How does this help?
“By taking learning outside, students are met with a multitude of opportunities to make learning real and relevant and therefore feel increasingly engaged and motivated to understand and learn.”
Most visible initiatives and trends in K-12 education internationally
1) Disciplining differently
Many schools in the US have adopted restorative justice practices for disciplinary infractions. These generally involve non-punitive measures, such as mediation, community service or peer counseling. While critics of this approach charge that offenders may not be adequately punished and back in class too soon, if done carefully, restorative justice can cut suspensions and expulsions and improve behaviour and school climate, say experts. Parents also are fully involved and given a voice in the outcome, whether their child has been harmed or has harmed someone.
2) Shifting the center towards personalisation
Popular learner-centered and personalised approaches are designed to move classrooms away from a one-size-fits-all approach toward teaching that addresses individual needs, strengths, and interests.
Educators pushing for more expansive approaches say that parents should know that with differentiation, teachers use material and instruction suited to various student needs, and in personalisation, they’re “facilitators” for students working more independently and potentially moving at their own pace.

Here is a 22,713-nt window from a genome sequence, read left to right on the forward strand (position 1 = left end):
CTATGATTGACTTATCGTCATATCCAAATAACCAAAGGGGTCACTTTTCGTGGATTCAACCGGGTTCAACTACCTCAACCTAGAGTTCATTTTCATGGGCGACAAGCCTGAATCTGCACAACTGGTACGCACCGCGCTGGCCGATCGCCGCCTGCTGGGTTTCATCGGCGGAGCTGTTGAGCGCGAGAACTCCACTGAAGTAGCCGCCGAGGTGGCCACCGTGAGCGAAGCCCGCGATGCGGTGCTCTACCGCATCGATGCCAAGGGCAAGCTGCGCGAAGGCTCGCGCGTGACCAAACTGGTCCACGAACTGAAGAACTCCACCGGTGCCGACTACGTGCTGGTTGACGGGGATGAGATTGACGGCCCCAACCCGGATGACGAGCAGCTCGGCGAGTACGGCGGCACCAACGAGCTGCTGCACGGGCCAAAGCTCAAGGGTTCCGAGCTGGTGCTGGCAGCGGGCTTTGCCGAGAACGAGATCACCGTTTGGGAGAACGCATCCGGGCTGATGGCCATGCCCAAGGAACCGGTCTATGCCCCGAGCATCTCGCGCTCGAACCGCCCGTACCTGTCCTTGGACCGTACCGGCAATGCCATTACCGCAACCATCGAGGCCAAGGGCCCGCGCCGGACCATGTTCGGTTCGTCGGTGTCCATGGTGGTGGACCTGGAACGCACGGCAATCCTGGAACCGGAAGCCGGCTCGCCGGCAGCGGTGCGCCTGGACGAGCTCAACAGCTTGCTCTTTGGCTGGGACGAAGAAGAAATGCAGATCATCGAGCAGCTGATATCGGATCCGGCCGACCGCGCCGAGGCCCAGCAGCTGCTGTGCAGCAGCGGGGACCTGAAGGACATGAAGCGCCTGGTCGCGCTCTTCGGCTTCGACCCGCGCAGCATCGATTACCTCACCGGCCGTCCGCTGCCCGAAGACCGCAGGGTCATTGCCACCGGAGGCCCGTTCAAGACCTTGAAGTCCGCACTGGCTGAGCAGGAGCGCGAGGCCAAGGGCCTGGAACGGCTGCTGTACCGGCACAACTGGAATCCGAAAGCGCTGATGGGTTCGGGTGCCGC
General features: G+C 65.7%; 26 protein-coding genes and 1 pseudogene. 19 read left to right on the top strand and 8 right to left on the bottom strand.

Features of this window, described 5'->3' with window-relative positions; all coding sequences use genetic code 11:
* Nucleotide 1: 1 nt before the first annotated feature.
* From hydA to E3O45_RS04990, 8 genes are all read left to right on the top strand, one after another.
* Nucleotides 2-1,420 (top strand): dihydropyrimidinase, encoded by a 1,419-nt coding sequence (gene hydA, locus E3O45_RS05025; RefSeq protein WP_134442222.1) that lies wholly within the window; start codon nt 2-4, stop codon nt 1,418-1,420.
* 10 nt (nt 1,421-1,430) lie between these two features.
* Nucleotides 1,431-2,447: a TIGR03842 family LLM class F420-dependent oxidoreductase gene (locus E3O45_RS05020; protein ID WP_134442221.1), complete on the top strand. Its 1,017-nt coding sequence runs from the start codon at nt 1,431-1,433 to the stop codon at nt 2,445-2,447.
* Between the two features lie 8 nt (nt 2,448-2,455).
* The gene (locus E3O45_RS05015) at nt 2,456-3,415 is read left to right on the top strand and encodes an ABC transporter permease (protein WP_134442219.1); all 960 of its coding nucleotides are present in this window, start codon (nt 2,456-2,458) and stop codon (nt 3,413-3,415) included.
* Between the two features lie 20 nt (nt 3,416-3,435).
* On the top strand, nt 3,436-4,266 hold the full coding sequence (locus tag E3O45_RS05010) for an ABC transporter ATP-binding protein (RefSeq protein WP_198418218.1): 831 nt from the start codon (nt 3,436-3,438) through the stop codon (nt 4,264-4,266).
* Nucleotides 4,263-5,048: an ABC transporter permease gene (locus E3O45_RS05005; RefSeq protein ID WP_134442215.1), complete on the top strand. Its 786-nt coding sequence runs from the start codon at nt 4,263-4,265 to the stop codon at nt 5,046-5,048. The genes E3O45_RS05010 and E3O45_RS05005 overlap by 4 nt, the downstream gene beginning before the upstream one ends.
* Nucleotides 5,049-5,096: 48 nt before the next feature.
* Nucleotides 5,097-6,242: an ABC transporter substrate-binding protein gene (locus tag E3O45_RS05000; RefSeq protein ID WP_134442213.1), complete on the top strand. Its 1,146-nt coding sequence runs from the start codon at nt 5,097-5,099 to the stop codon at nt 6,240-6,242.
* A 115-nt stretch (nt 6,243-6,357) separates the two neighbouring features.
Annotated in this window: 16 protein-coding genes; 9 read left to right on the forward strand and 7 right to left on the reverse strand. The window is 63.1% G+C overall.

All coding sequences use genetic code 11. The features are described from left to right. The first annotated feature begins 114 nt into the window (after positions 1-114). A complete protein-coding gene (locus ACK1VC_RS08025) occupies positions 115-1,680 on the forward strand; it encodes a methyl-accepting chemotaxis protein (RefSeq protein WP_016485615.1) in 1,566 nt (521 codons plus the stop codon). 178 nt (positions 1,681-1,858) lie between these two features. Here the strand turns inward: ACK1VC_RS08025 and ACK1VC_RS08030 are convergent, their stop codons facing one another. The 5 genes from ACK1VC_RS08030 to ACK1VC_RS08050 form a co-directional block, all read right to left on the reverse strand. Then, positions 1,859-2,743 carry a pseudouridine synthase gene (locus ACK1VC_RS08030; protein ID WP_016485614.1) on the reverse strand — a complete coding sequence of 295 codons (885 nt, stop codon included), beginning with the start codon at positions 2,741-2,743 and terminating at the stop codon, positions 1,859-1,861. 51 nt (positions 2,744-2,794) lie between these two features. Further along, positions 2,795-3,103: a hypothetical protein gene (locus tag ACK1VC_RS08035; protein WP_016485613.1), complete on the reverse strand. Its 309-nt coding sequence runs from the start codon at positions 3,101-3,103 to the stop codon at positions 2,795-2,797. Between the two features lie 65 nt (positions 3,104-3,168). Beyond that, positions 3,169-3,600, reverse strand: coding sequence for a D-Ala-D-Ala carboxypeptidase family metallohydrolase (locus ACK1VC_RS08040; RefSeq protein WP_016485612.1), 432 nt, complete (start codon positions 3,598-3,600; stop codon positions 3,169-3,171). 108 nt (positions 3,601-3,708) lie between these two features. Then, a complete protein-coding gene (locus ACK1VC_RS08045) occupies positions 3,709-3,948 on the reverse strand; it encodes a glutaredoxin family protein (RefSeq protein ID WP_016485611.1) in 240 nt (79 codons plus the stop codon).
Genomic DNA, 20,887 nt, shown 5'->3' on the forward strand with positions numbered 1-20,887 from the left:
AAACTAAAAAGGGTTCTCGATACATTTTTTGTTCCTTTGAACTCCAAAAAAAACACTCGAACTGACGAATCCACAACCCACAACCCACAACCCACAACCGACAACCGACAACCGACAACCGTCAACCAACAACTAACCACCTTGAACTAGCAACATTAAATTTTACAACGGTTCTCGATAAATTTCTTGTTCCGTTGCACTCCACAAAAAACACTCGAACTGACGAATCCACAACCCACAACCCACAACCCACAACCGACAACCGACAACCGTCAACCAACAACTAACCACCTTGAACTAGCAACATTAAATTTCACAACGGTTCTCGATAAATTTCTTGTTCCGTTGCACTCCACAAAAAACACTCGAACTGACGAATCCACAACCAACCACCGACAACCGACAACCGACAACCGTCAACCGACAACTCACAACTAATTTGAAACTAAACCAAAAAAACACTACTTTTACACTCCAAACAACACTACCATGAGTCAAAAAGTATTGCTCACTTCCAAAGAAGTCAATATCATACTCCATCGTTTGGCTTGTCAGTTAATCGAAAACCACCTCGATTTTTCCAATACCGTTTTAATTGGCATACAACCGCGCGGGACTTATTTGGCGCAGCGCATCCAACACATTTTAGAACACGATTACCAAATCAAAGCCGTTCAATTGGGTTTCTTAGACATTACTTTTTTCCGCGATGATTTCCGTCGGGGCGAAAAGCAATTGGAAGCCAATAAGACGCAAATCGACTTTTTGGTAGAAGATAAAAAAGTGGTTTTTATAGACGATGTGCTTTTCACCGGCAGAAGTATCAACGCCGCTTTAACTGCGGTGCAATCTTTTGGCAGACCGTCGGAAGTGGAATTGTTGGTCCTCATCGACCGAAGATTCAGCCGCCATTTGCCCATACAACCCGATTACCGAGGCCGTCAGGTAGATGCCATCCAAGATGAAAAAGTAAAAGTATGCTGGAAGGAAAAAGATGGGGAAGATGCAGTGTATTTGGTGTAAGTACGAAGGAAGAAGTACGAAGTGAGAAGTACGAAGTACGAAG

Expert’s take: “It’s a way of thinking about teaching and learning that begins where the student is, rather than with a prescribed plan that ignores their differences,” according to Carol Tomlinson, an education professor at the University of Virginia and author of dozens of books and articles on instruction. “The goal of personalisation, whatever form it takes, is to engage and challenge every single kid,” she says. “We hope teachers are spending as much time pushing the high-achieving one down the road as they are helping the one who is in a hole and struggling to get out.”
3) Making the grade
New methods of assessing students also have been developed by educators, concerned that the A-to-F and 100-point systems are unfair, imprecise and demoralising.